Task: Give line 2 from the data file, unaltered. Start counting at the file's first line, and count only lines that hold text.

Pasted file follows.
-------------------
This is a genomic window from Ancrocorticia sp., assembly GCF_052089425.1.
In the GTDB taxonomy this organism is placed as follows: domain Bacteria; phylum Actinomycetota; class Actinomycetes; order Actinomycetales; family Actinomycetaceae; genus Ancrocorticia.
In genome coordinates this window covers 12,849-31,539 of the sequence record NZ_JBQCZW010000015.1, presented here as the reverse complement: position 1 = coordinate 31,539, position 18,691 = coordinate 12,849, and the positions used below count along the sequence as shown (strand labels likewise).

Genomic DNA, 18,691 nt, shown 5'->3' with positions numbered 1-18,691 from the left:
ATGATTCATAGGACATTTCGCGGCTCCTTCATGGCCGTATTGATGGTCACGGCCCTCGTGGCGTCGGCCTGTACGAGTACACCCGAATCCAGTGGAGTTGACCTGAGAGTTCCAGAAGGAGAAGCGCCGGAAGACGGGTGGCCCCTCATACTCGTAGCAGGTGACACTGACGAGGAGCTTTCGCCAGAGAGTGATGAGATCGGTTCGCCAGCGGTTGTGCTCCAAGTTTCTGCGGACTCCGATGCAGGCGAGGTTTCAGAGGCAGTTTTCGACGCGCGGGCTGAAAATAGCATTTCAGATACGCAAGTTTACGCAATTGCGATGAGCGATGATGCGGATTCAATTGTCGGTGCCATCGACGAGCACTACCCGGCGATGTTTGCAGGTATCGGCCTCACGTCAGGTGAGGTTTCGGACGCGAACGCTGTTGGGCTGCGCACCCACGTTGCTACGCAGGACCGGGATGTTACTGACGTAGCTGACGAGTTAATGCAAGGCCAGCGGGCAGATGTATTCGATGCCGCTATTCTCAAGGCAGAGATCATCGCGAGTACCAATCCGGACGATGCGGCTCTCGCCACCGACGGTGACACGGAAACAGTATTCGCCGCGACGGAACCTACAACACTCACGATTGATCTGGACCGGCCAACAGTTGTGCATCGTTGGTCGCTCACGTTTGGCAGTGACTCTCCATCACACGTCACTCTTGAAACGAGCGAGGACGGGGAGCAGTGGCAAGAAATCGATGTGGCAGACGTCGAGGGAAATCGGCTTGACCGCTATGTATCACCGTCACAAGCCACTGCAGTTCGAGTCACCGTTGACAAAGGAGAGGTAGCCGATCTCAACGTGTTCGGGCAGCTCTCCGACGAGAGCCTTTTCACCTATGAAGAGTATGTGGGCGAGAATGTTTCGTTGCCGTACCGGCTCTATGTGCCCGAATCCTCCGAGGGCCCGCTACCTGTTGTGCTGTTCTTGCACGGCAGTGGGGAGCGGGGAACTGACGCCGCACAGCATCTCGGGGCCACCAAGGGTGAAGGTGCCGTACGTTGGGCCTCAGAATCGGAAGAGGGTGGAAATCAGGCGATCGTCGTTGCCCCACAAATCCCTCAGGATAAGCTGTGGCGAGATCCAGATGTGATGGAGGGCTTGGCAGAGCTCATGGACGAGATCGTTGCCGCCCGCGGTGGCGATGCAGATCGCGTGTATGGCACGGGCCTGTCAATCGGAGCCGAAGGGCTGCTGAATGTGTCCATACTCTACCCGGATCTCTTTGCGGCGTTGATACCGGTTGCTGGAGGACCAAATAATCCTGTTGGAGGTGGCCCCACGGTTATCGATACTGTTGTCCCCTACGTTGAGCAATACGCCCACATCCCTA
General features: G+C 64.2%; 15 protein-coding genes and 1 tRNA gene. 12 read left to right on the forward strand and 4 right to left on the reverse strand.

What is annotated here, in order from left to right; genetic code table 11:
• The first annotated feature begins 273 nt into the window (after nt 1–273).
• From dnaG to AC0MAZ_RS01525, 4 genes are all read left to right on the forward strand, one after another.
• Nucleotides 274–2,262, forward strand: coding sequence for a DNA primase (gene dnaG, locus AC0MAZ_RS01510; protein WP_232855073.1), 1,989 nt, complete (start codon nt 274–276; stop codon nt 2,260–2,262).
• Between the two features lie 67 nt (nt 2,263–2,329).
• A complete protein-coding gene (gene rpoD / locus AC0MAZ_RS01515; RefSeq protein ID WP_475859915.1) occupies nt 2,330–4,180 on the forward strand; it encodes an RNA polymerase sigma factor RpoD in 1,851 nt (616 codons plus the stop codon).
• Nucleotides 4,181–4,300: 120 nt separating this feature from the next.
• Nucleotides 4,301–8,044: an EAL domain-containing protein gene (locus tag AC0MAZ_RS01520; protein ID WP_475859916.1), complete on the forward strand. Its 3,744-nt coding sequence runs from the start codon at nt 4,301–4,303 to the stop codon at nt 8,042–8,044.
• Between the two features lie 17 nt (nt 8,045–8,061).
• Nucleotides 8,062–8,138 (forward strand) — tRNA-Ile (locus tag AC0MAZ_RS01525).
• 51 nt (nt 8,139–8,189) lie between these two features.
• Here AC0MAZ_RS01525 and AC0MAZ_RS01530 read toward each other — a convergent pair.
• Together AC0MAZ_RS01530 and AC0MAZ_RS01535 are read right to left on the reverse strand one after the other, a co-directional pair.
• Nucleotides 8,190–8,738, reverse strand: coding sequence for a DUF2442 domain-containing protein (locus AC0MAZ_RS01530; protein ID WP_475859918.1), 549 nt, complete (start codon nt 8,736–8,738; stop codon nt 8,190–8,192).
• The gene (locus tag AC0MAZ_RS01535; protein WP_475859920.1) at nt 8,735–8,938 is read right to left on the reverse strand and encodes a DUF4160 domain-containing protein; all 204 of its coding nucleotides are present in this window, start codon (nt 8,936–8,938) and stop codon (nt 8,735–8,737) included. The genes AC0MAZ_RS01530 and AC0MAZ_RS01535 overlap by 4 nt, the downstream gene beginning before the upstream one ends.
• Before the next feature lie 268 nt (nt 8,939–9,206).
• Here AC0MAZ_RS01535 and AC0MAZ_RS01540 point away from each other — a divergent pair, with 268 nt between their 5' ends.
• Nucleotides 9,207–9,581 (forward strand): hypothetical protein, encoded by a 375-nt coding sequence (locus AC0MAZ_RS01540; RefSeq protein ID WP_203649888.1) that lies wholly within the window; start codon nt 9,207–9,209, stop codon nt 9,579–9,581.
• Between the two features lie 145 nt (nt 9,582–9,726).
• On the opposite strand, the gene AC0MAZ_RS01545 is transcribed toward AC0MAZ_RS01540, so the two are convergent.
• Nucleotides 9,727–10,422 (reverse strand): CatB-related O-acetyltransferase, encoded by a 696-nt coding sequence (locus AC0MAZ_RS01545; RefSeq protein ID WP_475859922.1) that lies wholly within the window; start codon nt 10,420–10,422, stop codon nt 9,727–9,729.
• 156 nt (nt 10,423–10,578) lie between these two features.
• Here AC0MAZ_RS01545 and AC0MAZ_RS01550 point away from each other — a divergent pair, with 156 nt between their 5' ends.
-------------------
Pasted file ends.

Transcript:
In the GTDB taxonomy this organism is placed as follows: domain Bacteria; phylum Actinomycetota; class Actinomycetes; order Actinomycetales; family Actinomycetaceae; genus Ancrocorticia.